People v. Smith, 52 Ill. App. 3d 583 (1977)

Sept. 16, 1977 · Illinois Appellate Court · No. 76-81
52 Ill. App. 3d 583

THE PEOPLE OF THE STATE OF ILLINOIS, Plaintiff-Appellee, v. MELVIN LEE SMITH, Defendant-Appellant.

Second District

No. 76-81

Opinion filed September 16, 1977.

*585Ralph Ruebner and Andrew Berman, both of State Appellate Defender’s Office, of Elgin, for appellant.

Gerry L. Dondanville, State’s Attorney, of Geneva (Phyllis J. Perko and Martin P. Moltz, both of Illinois State’s Attorneys Association, of counsel), for the People.


delivered the opinion of the court:

Defendant, Melvin Lee Smith, was found guilty of armed robbery in a jury trial and sentenced to 4 years to 4 years and 1 day in the State penitentiary.

The issues presented in this appeal are whether the defendant was found guilty beyond a reasonable doubt where there was a discrepancy in the description given by the single eye-witness; and whether various statements made during closing arguments by the prosecutor and not objected to by the defense were prejudicial to the defendant’s right to a fair trial or to his right to remain silent.

At approximately 1:15 a.m. on March 26,1974, three armed black males robbed the Hilton Inn in North Aurora and approximately $200 was taken. The robbery began when a black male, wearing a wide brimmed hat and a lavender and grey coat with leather buttons, confronted the night auditor, Claudia Jean Watson, with a handgun and announced a robbery. Two other black males then entered the lobby and approached the hotel desk. One of these men was also armed with a handgun and wore a black leather jacket, a stocking cap and had the lower half of his face concealed. The third man wore a wide brimmed hat and a greyish coat. The man with his face partially concealed handed his weapon to the man in the greyish coat and leaped over the hotel desk. The man with the greyish *586coat then pointed the weapon at Miss Watson, who was standing facing him approximately two feet away. Money was taken from the hotel cash register, the petty cash box and Miss Watson’s purse and given to the man in the greyish coat.

The area of the hotel desk was well lit by fluorescent lights and Miss Watson saw the face of the man with the greyish coat for approximately 2-3 minutes before being ordered to lie on the floor. She also observed his face for 45 seconds to one minute as he leaned over the hotel desk while she was on the floor. She was then ordered by the robbers to turn her face to the floor.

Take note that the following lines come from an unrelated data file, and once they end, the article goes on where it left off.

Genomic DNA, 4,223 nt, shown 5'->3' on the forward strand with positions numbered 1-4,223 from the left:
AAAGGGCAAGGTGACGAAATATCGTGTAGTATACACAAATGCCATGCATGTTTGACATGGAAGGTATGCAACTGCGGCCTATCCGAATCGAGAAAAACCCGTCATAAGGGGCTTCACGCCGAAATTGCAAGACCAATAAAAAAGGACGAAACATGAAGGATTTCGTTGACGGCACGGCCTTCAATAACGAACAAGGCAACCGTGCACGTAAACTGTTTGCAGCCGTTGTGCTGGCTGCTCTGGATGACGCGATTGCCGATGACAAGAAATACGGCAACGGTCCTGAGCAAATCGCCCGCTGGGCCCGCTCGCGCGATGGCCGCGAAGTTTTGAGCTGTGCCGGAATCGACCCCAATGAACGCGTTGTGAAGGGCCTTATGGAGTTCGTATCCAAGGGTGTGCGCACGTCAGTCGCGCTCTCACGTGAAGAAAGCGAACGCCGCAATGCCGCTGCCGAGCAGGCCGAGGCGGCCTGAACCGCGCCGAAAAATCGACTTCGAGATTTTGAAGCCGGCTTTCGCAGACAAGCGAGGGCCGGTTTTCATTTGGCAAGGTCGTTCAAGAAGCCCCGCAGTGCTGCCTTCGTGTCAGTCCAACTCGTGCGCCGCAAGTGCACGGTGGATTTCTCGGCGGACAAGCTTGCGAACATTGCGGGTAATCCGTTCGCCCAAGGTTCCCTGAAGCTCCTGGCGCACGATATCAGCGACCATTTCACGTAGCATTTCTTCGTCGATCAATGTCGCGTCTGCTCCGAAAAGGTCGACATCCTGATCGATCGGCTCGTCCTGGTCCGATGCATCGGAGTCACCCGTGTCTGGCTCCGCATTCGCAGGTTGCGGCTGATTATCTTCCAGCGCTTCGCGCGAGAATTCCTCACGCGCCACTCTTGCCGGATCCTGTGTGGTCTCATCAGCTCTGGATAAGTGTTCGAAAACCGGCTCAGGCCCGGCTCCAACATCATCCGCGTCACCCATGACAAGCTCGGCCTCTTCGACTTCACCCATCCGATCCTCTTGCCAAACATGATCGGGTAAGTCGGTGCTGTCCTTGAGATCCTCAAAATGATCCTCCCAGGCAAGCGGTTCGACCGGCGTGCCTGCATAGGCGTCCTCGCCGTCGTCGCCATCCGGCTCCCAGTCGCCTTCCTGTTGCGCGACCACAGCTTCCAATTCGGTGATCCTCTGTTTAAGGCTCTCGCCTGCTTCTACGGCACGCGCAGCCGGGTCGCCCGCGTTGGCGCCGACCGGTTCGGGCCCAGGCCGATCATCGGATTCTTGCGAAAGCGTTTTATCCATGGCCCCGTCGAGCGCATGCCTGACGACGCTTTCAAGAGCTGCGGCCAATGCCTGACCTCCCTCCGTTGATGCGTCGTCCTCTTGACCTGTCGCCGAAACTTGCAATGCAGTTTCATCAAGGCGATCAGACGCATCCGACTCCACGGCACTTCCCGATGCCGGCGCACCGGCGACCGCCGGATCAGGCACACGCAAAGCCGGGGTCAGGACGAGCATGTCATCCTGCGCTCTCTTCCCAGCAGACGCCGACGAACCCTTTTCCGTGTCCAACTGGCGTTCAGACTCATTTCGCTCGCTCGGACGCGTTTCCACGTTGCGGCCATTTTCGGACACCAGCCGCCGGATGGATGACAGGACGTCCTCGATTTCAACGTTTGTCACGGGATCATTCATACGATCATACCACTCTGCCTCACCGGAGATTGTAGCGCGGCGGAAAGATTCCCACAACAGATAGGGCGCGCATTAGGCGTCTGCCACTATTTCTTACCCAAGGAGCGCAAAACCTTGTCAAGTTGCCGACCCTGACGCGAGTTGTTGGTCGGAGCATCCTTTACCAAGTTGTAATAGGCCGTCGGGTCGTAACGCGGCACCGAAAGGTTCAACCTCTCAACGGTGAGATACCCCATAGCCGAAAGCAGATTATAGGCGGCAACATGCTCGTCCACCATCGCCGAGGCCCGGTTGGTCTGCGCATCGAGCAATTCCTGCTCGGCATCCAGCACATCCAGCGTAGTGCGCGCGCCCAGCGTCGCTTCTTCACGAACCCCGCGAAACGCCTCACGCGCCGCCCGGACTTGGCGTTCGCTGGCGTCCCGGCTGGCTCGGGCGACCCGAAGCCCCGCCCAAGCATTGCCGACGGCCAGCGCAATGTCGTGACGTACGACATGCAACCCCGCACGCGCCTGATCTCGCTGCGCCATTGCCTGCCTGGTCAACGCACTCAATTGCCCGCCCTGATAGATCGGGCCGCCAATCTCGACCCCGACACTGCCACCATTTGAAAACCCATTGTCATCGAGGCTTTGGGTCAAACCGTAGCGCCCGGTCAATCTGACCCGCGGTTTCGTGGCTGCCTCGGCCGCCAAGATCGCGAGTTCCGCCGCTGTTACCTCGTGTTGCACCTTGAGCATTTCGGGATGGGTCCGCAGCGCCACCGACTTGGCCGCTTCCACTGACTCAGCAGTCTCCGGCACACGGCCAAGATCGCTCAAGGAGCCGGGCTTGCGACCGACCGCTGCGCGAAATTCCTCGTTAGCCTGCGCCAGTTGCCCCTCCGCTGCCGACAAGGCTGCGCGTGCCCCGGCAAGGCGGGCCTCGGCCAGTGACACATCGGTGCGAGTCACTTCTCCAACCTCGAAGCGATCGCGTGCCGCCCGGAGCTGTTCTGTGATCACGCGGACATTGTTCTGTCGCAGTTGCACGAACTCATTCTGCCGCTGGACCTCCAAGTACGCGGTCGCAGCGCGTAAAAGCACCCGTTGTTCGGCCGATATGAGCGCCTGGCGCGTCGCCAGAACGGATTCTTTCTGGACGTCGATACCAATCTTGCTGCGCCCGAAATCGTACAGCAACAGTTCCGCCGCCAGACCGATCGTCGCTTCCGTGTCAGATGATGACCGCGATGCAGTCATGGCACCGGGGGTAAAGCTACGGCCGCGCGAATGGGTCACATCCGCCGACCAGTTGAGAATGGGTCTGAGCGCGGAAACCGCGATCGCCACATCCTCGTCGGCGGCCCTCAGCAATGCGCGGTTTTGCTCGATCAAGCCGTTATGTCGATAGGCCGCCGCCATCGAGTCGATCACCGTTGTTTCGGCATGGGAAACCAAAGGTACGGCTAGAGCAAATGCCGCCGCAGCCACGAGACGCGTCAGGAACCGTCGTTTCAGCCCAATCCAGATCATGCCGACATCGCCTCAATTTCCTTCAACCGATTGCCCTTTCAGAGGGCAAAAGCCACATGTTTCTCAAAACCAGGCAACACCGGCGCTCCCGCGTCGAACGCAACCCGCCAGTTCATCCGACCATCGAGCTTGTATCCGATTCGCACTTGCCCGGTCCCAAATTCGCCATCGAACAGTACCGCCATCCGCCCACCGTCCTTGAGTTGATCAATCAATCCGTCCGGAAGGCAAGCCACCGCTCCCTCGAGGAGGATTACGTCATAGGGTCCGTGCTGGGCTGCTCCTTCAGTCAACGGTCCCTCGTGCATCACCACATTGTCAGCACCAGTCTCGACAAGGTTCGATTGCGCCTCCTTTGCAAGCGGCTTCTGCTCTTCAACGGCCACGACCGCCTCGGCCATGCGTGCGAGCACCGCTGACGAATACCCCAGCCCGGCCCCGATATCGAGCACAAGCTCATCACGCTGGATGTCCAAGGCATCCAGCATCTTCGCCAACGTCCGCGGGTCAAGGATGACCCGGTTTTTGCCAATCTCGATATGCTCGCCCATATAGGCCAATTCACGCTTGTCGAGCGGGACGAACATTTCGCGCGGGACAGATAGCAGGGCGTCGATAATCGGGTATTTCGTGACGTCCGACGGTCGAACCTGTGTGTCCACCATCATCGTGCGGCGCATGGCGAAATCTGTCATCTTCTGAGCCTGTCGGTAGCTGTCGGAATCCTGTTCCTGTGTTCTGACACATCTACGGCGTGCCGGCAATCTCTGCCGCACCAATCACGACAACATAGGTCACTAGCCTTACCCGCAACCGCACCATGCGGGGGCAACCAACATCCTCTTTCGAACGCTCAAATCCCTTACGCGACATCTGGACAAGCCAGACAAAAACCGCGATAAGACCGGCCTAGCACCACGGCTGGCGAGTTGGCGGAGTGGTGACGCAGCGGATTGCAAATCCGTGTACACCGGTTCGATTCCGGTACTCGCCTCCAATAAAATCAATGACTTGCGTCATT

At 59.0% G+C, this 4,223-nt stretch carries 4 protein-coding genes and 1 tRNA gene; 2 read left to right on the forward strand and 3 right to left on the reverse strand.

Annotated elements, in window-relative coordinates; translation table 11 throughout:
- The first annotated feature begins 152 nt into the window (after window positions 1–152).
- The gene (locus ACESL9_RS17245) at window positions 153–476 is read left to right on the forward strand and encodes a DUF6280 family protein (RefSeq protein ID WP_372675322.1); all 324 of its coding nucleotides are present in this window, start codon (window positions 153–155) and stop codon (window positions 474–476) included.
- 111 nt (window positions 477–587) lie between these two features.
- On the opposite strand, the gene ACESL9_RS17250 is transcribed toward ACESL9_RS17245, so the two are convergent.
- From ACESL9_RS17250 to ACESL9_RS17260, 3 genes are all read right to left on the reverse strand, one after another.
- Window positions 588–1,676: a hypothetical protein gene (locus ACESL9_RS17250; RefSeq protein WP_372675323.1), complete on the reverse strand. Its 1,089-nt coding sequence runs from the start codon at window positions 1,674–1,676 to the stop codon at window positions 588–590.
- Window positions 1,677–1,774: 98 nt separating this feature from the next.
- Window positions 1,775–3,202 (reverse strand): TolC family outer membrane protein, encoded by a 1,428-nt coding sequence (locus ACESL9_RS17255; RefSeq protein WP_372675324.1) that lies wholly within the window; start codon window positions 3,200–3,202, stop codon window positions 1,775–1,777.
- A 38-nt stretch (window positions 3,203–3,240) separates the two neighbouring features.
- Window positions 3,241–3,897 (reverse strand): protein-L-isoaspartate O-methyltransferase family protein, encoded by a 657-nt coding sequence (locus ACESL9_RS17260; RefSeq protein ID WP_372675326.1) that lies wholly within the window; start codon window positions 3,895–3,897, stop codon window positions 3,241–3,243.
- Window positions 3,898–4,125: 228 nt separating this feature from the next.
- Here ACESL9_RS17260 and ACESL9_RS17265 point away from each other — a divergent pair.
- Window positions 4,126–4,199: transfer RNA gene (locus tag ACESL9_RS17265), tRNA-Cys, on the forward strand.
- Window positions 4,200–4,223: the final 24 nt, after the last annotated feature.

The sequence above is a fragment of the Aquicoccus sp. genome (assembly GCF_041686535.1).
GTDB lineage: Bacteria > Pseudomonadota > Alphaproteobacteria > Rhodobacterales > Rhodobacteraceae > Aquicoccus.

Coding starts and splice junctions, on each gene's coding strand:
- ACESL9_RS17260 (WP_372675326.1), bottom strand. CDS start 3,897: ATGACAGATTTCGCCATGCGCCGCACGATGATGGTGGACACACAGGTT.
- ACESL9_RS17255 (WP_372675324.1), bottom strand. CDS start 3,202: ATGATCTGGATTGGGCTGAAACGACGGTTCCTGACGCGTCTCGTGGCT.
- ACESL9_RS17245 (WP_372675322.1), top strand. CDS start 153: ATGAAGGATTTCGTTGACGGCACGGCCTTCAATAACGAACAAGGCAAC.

The three robbers then left the Hilton Inn, leaving Miss Watson lying on the floor behind the hotel desk. Shortly thereafter she called the North Aurora police department. The police investigation resulted in the arrest of the defendant as the robber in the greyish coat after Miss Watson identified his photograph from a group of eight or nine pictures of black males shown to her by the police on March 31, 1974. At a preliminary hearing on April 29, 1974, Miss Watson testified as to her photographic identification of the defendant and described him as she perceived him on the night of the robbery. The presence of the defendant at the preliminary hearing was waived by the defense and Miss Watson was not called upon to identify anyone present in the courtroom on that date.

At a lineup on September 19, 1974, Miss Watson viewed 9-10 seated black males. At that time Miss Watson positively identified the defendant. At trial the State again presented Miss Watson, who testified as to the events of March 26, 1974. In open court she positively identified the defendant as the robber who wore the hat and the greyish coat. Miss Watson estimated the height of the man in the greyish coat as being 5'8" tall, about 6 inches taller than herself. On cross-examination, Miss Watson recalled seeing three black men in the courtroom at the preliminary hearing but she testified that she did not see the defendant that day. In addition to the testimony of Miss Watson, the State presented Assistant State’s Attorney Thomas Hogan, who testified as to the identification process which took place at the lineup.

For the defendant, Betty Walls testified that she had lived with the defendant until one week before the trial and that on the night in question she and the defendant were home playing cards until the early hours of the morning when they then went to bed. On cross-examination Miss Walls stated that the defendant would not let the investigator from the State’s Attorney’s office interview her prior to the trial.

The defendant testified that he played cards with Miss Walls until approximately 2 a.m. when he and Miss Walls went to bed. The defendant then testified that he was seated in the rear of the courtroom with two other black men during the preliminary hearing.

*587In weighing the sufficiency of evidence in a criminal case, the finding of the trier of fact will be affirmed unless the court of review can form a reasonable and well-founded doubt as to the defendant’s guilt. (People v. Jones (1975), 60 Ill. 2d 300, 325 N.E.2d 601.) Defendant contends that such doubt is raised by various elements of the eye-witness testimony.

It is settled that a single positive and credible witness who had an ample opportunity to observe the accused is sufficient to support a conviction, even though such testimony is contradicted by the alibi testimony of the accused. People v. Jones; People v. Stringer (1972), 52 Ill. 2d 564, 289 N.E.2d 631; People v. Watkins (1976), 44 Ill. App. 3d 73, 357 N.E.2d 1376.

It is defendant’s contention that Claudia Watson was not credible in that she consistently estimated his height at 5'8" and he testified that he was 6'2" tall. In addition, the witness did not observe whether the defendant wore platform shoes as did one of the other robbers, nor could the witness state positively whether the defendant had a light moustache on the day of the robbery due to the fighting in the hotel lobby. Defendant also places great emphasis on the fact that the witness testified at trial that she did not see the defendant in the courtroom at the preliminary hearing but thought she remembered three black men being in the room. Defendant testified that he was present in the rear of the courtroom on that day.